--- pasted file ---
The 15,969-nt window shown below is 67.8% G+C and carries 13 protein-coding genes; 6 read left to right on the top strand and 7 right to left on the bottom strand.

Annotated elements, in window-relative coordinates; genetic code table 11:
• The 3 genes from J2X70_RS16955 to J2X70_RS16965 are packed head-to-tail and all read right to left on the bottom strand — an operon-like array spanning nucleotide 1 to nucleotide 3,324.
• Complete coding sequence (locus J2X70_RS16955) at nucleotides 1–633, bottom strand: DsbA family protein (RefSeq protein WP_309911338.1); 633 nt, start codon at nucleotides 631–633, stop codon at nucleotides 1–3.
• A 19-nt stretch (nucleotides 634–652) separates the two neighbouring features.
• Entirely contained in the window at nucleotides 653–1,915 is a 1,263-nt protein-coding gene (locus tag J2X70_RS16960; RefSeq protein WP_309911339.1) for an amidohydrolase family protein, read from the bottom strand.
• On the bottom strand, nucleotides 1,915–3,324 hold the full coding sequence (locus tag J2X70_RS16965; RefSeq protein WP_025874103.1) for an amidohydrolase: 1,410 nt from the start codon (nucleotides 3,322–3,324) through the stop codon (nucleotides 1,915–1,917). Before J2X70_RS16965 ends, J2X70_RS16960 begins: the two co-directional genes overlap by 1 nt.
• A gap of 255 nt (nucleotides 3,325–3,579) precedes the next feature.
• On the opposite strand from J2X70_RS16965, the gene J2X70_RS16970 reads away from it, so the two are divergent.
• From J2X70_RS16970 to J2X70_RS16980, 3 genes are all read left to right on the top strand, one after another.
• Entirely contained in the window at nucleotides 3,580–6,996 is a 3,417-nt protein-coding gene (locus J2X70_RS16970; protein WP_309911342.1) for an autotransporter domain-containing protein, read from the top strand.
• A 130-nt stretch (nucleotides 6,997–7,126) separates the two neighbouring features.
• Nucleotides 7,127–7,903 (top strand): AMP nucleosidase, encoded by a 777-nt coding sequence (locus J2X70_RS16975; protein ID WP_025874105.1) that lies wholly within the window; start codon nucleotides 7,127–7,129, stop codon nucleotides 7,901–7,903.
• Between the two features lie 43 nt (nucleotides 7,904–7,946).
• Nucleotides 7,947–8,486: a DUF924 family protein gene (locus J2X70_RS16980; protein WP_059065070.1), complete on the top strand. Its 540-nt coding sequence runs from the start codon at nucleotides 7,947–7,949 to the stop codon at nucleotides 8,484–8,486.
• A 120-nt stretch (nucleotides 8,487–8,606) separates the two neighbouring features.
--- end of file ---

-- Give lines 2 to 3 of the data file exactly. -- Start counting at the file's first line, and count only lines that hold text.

Annotated elements, in window-relative coordinates; genetic code table 11:
• The 3 genes from J2X70_RS16955 to J2X70_RS16965 are packed head-to-tail and all read right to left on the bottom strand — an operon-like array spanning nucleotide 1 to nucleotide 3,324.